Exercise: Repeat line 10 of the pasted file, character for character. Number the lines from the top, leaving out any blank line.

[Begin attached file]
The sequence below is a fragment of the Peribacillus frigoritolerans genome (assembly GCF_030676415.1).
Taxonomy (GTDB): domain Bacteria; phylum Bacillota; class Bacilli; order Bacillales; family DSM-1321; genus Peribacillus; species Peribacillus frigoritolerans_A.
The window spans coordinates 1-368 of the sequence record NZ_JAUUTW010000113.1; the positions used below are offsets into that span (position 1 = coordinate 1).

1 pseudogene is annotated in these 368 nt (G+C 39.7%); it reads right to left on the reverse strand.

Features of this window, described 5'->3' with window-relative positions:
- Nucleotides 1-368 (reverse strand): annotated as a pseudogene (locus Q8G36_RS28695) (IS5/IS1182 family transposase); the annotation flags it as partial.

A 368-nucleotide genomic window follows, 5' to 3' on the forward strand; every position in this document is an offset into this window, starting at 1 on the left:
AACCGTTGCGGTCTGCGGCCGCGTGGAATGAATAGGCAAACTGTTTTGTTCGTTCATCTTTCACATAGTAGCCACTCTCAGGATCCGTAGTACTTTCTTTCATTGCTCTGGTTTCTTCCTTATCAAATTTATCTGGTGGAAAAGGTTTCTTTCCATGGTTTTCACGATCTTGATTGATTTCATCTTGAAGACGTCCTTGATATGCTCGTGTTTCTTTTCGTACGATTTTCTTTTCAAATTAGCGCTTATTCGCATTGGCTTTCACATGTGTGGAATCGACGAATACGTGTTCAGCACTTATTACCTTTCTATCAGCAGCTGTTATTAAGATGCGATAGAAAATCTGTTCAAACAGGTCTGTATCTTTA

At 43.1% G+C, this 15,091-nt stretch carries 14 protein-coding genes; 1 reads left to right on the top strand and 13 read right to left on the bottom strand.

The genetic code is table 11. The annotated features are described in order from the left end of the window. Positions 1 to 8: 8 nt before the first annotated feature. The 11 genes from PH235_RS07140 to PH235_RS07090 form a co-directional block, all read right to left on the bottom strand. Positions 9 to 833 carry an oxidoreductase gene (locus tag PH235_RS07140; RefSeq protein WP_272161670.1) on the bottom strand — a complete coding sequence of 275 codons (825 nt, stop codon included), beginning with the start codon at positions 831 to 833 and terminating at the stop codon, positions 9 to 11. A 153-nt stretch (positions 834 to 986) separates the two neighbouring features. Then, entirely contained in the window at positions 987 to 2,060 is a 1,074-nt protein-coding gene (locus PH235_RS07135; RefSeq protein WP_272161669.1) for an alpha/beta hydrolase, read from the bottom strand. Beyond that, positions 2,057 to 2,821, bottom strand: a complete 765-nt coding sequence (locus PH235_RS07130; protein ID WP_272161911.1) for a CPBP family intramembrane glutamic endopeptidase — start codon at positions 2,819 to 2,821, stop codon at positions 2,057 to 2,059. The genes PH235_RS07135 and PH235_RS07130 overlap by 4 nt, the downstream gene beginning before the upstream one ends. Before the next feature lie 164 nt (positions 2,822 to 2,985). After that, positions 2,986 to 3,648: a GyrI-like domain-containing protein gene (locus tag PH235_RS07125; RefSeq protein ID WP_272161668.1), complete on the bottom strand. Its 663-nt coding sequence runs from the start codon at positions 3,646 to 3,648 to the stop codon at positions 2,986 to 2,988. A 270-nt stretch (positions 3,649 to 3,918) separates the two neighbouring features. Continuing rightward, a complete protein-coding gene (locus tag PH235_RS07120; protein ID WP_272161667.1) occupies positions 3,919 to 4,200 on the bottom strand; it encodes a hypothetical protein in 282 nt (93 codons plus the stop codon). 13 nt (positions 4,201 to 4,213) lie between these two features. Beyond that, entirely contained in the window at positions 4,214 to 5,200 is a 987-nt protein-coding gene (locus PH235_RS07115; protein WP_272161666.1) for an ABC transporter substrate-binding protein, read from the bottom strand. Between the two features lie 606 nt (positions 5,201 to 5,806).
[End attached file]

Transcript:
The genetic code is table 11. The annotated features are described in order from the left end of the window. Positions 1 to 8: 8 nt before the first annotated feature. The 11 genes from PH235_RS07140 to PH235_RS07090 form a co-directional block, all read right to left on the bottom strand. Positions 9 to 833 carry an oxidoreductase gene (locus tag PH235_RS07140; RefSeq protein WP_272161670.1) on the bottom strand — a complete coding sequence of 275 codons (825 nt, stop codon included), beginning with the start codon at positions 831 to 833 and terminating at the stop codon, positions 9 to 11. A 153-nt stretch (positions 834 to 986) separates the two neighbouring features. Then, entirely contained in the window at positions 987 to 2,060 is a 1,074-nt protein-coding gene (locus PH235_RS07135; RefSeq protein WP_272161669.1) for an alpha/beta hydrolase, read from the bottom strand. Beyond that, positions 2,057 to 2,821, bottom strand: a complete 765-nt coding sequence (locus PH235_RS07130; protein ID WP_272161911.1) for a CPBP family intramembrane glutamic endopeptidase — start codon at positions 2,819 to 2,821, stop codon at positions 2,057 to 2,059. The genes PH235_RS07135 and PH235_RS07130 overlap by 4 nt, the downstream gene beginning before the upstream one ends. Before the next feature lie 164 nt (positions 2,822 to 2,985). After that, positions 2,986 to 3,648: a GyrI-like domain-containing protein gene (locus tag PH235_RS07125; RefSeq protein ID WP_272161668.1), complete on the bottom strand. Its 663-nt coding sequence runs from the start codon at positions 3,646 to 3,648 to the stop codon at positions 2,986 to 2,988. A 270-nt stretch (positions 3,649 to 3,918) separates the two neighbouring features. Continuing rightward, a complete protein-coding gene (locus tag PH235_RS07120; protein ID WP_272161667.1) occupies positions 3,919 to 4,200 on the bottom strand; it encodes a hypothetical protein in 282 nt (93 codons plus the stop codon). 13 nt (positions 4,201 to 4,213) lie between these two features. Beyond that, entirely contained in the window at positions 4,214 to 5,200 is a 987-nt protein-coding gene (locus PH235_RS07115; protein WP_272161666.1) for an ABC transporter substrate-binding protein, read from the bottom strand. Between the two features lie 606 nt (positions 5,201 to 5,806).